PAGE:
But that's history we've forgotten since the story broke a year ago. The mass media have forgotten, and the candidates of both parties pretend to have forgotten, and an incurious and frivolous public have forgotten that Iran doesn't have the capacity to make a bomb. The political system needs Iran to be a threat, and "who controls the past controls the present," as Mr. Orwell observed.
In his autobiography, Barack Obama reveals that he understands as well as anyone and better than most the uses and abuses of that history which has been thrown down the memory hole. When he was very young, Obama spent three years in Indonesia, shortly after the Indonesian military, in collusion with and encouraged by the CIA and the U.S. government, overthrew the Sukarno government. The coup was accompanied by one of the major bloodbaths of the last century.
Jon Schwarz at his blog "A Tiny Revolution" has read these portions of Obama's memoir and comments "...all in all, this is the kind of thing would-be presidents of the United States don't talk about. Thus, it's truly surprising that in his book Obama both (1) provides the history honestly, and (2) discusses how societies forget this kind of thing on purpose, and describes how this is a basic, terrifying aspect of power. According to Obama, 'history could be swallowed up so completely, the same way the rich and loamy earth could soak up the rivers of blood.'"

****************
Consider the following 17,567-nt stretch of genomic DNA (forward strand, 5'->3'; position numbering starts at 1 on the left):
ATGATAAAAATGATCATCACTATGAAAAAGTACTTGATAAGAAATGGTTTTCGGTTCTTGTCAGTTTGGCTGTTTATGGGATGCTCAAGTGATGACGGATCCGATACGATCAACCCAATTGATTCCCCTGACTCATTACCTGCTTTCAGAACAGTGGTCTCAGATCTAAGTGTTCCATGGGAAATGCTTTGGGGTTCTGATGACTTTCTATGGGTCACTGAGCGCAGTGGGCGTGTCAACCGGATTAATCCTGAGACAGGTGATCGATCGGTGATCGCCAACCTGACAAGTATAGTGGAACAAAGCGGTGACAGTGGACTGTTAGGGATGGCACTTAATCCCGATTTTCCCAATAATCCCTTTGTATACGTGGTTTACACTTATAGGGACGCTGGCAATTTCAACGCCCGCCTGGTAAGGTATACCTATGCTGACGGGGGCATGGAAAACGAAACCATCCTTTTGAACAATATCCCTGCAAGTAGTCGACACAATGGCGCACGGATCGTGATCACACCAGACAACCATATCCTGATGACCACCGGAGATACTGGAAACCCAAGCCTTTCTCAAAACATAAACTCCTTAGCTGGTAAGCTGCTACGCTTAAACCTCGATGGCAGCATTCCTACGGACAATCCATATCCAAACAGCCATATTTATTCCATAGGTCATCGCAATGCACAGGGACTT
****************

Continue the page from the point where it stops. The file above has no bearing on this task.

The teen-ager never forgot the inside story his mother told him, a story she had learned through her association with American diplomatic and intelligence personnel through her job at the American Embassy.
Word was that the CIA had played a part in the coup, although nobody knew for sure. More certain was the fact that after the coup the military had swept the countryside for supposed Communist sympathizers. The death toll was anybody’s guess: a few hundred thousand, maybe; half a million. Even the smart guys at the Agency had lost count.
Innuendo, half-whispered asides; that’s how she found out that we had arrived in Djakarta less than a year after one of the more brutal and swift campaigns of suppression in modern times. The idea frightened her, the notion that history could be swallowed up so completely, the same way the rich and loamy earth could soak up the rivers of blood that had once coursed through the streets; the way people could continue about their business beneath giant posters of the new president as if nothing had happened, a nation busy developing itself.
This is very heady stuff to read, especially right at this time, when this 21st-century nation of ours is busy undeveloping itself, falling apart at the seams. Obama understands this too, I'm sure, but he's not letting on how much he knows. Sometimes I wonder just how much truth he thinks we can handle.